Just how much exercise do you need to engage in to keep from gaining weight? A new study from the Harvard School of Public Health set out to answer this question that has puzzled experts for some time.
The issue is particularly important because Americans get conflicting advice from different sources about how much exercise is necessary to keep off the pounds. For instance, the study authors say that federal guidelines indicate that 150 minutes of exercise per week is sufficient, while The Institute of Medicine suggests that a much greater number – 420 minutes per week is necessary. Since, as the authors point out, this difference is almost three-fold, knowing what to tell the public about realistic activity levels is important.
The group that exercised for at least 420 minutes per week (which is about an hour per day) was significantly less likely to gain the weight.
The study, led by I-Min Lee, followed over 34,000 women for 15 years, tracking the kinds of activities they engaged in, the frequency of their exercise, and their body weight over the length of the study. Exercises included everything from higher-intensity activities like jogging, swimming, tennis, and aerobics to lower-intensity activities like yoga, stretching, and walking. The team analyzed the women’s energy expenditure and divided the women into three groups, based on how much moderate-level activity they partook in: the highest-level group averaged over 420 minutes of moderate exercise per week, the middle group between 150 and 420 minutes per week, and the lowest group exercised less than 150 minutes per week. All women were eating a normal diet throughout the course of the study.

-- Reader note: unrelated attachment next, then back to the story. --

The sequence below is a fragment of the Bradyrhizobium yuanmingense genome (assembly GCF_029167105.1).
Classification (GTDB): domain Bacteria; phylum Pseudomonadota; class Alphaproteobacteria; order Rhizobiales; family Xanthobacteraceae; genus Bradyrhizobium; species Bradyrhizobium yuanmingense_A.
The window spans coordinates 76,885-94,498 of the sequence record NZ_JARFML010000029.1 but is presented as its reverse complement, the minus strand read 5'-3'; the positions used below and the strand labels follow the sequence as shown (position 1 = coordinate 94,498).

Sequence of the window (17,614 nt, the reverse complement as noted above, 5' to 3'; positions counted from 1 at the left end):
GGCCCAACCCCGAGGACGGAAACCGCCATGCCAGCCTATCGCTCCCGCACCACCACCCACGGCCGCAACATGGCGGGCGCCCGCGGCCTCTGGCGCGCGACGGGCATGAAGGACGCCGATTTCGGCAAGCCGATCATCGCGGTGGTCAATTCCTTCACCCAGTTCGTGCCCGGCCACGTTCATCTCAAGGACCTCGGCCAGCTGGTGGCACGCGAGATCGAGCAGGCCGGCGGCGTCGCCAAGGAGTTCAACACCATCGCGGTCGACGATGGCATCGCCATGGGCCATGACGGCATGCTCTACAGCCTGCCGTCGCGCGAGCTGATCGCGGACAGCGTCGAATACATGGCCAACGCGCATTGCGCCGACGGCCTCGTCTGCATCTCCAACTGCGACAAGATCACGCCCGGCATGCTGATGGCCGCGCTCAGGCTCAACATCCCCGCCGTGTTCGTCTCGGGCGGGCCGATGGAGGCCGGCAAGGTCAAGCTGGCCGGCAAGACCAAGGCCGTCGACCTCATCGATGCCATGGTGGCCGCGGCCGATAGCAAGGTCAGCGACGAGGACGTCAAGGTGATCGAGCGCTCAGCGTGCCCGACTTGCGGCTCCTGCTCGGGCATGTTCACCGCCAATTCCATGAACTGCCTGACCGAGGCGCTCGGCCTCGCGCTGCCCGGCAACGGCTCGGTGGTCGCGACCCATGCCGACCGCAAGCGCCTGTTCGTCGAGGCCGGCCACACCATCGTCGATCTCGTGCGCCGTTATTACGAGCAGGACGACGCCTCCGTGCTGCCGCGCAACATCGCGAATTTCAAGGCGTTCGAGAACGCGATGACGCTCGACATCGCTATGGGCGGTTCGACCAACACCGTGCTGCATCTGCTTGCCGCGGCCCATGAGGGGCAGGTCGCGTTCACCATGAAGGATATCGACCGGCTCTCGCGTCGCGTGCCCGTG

However, these results held true for normal-weight women only. The relationship between exercise and weight gain was not found for women who were overweight or obese.
To put this in perspective, doing at least an hour per day of moderate activity – like fast walking or riding a bicycle – kept off the pounds for women who were normal weight. But the researchers also said that doing just half an hour per day of more vigorous exercise – aerobics or running, perhaps – also had the same benefit.
More research may be needed to support these results before federal guidelines are changed, but in the meantime, it can’t hurt to add a little more exercise to your routine, if you can safely do so.